SAN FRANCISCO (CBS.MW) -- Even as many homeowners enjoy a dizzying rise in property values, they are getting blitzed with ever-steeper property-tax bills.
But instead of grumbling, consider appealing. There's a chance the tax assessor valued your home incorrectly, and appealing the assessment could save you hundreds of dollars in taxes a year.
"This is a time when homeowners need to be especially vigilant and knowledgeable because housing costs for middle-income Americans have been increasing faster than income levels," said Richard Roll, president of the American Homeowners Association.
Nationwide, median home values rose 24 percent from 2001 to mid-2004, and some regions saw much steeper increases, such as a 46 percent jump in the northeast and a 33 percent rise in the west, according to Deloitte & Touche's Property Tax Services Group.
Rising home values play a major part in driving up property taxes, but local-government budget crunches are also contributing to bigger tax bites, Roll said.
The average property tax paid nationwide rose 39 percent over the decade ending in 2002, according to the Tax Foundation, a conservative research group.
The property tax a homebuyer would pay on an average 2,200 square-foot home in Danville, Calif., near San Francisco, rose almost 57 percent from 2000 to 2004, according to Runzheimer International, a consulting and research firm. (The average includes the impact of newly constructed homes; a homeowner who continuously occupied a property during that span would not see the same increase.)
Other examples of property-tax increases over those four years, according to Runzheimer:
- 53 percent in Alexandria, Va., near Washington
- 49 percent in Yorba Linda, near Los Angeles
- 47 percent in Kendall, Fla., near Miami
- 37 percent in Roswell, Ga., near Atlanta
- 32 percent in Chesterfield, Mo., near St. Louis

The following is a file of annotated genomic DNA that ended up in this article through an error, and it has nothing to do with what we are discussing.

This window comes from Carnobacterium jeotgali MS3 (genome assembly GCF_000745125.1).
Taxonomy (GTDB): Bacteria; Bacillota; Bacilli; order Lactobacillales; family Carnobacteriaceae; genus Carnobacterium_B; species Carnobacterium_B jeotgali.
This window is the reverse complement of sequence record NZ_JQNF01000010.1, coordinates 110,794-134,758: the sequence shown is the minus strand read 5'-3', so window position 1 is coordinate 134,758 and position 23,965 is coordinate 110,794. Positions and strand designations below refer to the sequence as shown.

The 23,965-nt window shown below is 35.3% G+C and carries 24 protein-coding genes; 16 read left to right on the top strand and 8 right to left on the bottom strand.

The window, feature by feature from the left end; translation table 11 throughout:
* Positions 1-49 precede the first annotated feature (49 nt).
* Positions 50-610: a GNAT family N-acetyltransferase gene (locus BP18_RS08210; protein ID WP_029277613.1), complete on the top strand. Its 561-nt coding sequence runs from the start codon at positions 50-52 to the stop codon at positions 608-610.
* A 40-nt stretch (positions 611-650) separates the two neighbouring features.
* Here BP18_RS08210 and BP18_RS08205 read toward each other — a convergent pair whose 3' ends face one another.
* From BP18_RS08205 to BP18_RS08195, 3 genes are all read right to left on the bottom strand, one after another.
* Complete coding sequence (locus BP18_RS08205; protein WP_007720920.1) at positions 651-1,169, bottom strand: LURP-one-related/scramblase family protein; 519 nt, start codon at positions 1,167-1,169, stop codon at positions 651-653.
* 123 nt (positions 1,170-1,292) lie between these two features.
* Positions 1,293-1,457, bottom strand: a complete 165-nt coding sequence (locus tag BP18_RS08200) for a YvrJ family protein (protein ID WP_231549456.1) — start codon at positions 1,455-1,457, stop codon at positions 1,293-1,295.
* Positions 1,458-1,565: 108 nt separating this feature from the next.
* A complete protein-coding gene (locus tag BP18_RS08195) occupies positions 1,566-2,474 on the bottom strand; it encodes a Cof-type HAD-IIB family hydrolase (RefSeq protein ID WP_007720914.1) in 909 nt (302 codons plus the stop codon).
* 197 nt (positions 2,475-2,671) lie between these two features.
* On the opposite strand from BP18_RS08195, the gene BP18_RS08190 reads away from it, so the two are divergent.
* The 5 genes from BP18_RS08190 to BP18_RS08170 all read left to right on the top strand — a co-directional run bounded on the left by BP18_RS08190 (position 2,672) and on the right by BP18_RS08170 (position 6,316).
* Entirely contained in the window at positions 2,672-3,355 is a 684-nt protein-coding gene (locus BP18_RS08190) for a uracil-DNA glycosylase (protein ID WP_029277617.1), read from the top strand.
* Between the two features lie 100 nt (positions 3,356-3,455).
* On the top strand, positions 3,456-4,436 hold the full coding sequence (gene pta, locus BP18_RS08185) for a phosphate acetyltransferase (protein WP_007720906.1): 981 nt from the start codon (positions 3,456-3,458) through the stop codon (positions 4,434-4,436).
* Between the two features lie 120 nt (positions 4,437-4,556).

Tax assessors' methods for determining home values vary by municipality, just as tax rates do, but no matter the method, "it's an inexact science," Roll said. "They have a big job to do and limited resources with which to do it."
Getting a re-assessment is sometimes as easy as a conversation. "In many jurisdictions, you can have an informal conversation with the assessor and get your problem solved. They're not looking to have a costly process. If you have a clear-cut error ... they'll grant you a reduction," he said.
That said, before paying the tax bill homeowners should check the accuracy of the information used in their tax assessment.
There's "a sheet of paper or an e-record or a file of some kind showing how your property's assessment was arrived at," said Pete Sepp, spokesman at the National Taxpayers Union, a group that advocates for lower taxes.
Your tax assessor may value homes based on the estimated cost of replacing the house, the amount you paid for the home or by comparing local sales figures.
"If they use the acquisition value, you may find on your property card the sale price they recorded," Sepp said. "What if they have you down for $120,000 instead of $102,000?"
With assessments based on a home's replacement cost, the details matter: "What if they say you have three bathrooms if you only have two?" Sepp said. And the details matter when municipalities use comparative-sales data.